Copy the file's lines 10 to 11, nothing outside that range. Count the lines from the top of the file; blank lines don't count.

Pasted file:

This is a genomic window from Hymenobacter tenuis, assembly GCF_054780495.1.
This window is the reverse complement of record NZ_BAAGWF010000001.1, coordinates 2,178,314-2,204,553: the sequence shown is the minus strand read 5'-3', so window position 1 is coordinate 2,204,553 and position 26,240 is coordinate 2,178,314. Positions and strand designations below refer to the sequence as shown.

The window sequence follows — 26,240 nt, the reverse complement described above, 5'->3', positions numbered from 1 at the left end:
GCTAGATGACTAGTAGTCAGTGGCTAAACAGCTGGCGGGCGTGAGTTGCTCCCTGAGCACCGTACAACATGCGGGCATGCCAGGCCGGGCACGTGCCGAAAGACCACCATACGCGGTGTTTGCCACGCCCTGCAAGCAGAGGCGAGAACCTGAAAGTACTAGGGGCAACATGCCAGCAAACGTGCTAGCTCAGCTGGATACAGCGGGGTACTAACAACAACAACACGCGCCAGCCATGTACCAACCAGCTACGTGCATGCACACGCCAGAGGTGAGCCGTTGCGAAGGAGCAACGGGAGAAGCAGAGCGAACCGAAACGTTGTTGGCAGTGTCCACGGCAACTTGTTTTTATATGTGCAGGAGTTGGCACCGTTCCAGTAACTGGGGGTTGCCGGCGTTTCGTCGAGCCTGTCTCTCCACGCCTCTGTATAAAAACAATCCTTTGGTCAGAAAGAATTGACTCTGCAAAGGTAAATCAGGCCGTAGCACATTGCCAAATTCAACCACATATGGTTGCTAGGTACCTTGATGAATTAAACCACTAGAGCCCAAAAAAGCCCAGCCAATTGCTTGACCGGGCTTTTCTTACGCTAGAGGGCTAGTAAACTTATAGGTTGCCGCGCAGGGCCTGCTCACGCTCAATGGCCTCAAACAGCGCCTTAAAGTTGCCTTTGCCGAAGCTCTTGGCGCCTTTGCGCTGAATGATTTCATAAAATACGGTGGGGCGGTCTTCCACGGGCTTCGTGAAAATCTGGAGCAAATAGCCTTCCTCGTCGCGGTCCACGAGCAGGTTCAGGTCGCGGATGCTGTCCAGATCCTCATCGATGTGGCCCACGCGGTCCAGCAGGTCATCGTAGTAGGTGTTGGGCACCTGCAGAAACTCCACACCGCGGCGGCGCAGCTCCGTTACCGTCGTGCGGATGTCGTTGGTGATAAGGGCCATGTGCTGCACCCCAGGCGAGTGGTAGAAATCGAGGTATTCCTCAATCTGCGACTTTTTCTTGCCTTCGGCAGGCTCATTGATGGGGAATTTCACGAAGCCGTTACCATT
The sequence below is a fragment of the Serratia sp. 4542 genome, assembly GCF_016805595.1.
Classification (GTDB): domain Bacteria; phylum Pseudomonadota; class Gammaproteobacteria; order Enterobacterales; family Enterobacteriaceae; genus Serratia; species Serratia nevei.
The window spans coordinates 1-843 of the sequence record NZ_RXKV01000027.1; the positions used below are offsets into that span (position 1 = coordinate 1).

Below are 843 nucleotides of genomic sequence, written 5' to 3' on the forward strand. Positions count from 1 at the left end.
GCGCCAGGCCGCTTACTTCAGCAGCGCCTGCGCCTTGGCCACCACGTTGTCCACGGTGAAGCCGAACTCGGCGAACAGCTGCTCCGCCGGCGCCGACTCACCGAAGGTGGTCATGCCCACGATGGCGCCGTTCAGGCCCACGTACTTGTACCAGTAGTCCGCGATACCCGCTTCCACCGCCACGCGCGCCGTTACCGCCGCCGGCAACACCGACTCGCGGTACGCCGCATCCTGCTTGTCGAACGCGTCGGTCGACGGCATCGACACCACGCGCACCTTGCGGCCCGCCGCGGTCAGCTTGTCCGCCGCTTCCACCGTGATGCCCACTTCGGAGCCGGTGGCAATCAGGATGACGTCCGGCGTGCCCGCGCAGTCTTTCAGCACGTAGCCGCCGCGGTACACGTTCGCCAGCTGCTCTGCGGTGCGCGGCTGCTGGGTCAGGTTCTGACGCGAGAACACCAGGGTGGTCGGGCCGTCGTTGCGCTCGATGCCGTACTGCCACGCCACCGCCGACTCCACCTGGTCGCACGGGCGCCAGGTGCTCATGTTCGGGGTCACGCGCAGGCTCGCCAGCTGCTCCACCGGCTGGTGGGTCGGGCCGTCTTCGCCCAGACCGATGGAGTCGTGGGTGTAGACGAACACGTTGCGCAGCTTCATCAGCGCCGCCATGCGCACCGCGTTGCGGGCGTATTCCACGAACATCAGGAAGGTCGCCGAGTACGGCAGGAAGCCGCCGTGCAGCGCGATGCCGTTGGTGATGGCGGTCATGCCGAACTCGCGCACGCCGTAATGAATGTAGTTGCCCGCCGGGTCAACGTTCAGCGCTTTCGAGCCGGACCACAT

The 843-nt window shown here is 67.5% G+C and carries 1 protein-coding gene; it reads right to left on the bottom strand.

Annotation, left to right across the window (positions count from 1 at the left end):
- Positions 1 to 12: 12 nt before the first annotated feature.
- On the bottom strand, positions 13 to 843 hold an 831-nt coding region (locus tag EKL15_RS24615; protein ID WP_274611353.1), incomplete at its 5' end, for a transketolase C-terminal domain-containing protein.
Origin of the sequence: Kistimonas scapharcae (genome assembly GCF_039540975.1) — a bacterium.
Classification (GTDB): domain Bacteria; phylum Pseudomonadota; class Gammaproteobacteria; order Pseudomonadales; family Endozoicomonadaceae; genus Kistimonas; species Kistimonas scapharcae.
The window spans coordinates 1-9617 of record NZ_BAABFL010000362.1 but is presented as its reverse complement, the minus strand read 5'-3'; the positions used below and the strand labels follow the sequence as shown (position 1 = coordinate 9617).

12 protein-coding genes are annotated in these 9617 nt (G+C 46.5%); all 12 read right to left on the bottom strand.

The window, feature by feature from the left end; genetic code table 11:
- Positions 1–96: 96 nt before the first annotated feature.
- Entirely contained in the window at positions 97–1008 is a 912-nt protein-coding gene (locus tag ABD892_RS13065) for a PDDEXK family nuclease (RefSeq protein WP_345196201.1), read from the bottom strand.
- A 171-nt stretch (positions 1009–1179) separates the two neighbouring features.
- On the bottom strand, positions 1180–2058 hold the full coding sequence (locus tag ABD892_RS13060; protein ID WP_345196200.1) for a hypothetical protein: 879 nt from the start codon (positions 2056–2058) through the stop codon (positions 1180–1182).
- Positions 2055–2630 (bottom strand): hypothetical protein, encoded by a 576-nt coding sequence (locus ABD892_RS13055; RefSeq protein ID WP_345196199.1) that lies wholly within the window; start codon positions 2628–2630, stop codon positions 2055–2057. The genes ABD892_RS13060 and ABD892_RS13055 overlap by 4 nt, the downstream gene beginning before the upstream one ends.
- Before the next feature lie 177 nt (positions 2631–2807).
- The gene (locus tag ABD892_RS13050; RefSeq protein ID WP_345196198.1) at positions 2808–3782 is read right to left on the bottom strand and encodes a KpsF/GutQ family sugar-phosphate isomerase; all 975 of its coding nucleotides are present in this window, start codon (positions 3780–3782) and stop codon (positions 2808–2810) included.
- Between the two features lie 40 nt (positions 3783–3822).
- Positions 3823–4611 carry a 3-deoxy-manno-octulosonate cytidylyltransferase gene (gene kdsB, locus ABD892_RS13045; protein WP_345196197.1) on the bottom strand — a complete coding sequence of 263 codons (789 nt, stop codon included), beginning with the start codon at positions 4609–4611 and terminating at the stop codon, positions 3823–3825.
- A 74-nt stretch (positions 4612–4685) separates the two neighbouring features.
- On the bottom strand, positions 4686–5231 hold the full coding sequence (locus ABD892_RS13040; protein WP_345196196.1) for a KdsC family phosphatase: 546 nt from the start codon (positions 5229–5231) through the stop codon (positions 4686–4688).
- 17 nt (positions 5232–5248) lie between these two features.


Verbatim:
The 843-nt window shown here is 67.5% G+C and carries 1 protein-coding gene; it reads right to left on the bottom strand.

Annotation, left to right across the window (positions count from 1 at the left end):